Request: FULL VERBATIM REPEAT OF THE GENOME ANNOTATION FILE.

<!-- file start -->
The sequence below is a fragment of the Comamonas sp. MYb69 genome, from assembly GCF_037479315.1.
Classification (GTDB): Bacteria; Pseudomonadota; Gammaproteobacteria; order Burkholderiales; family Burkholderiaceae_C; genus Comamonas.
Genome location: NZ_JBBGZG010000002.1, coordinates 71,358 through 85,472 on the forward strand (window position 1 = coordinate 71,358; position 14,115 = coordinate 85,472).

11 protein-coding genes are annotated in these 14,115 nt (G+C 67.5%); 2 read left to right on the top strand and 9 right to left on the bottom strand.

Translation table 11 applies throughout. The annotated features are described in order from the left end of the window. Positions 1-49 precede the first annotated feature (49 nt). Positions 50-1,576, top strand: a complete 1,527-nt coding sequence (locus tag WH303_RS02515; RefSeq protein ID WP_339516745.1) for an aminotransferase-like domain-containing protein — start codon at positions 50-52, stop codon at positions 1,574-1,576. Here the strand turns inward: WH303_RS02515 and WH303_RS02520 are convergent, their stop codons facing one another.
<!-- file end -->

The sequence below is a fragment of the Comamonas sp. MYb69 genome, from assembly GCF_037479315.1.
Classification (GTDB): Bacteria; Pseudomonadota; Gammaproteobacteria; order Burkholderiales; family Burkholderiaceae_C; genus Comamonas.
Genome location: NZ_JBBGZG010000002.1, coordinates 71,358 through 85,472 on the forward strand (window position 1 = coordinate 71,358; position 14,115 = coordinate 85,472).

11 protein-coding genes are annotated in these 14,115 nt (G+C 67.5%); 2 read left to right on the top strand and 9 right to left on the bottom strand.

Translation table 11 applies throughout. The annotated features are described in order from the left end of the window. Positions 1-49 precede the first annotated feature (49 nt). Positions 50-1,576, top strand: a complete 1,527-nt coding sequence (locus tag WH303_RS02515; RefSeq protein ID WP_339516745.1) for an aminotransferase-like domain-containing protein — start codon at positions 50-52, stop codon at positions 1,574-1,576. Here the strand turns inward: WH303_RS02515 and WH303_RS02520 are convergent, their stop codons facing one another.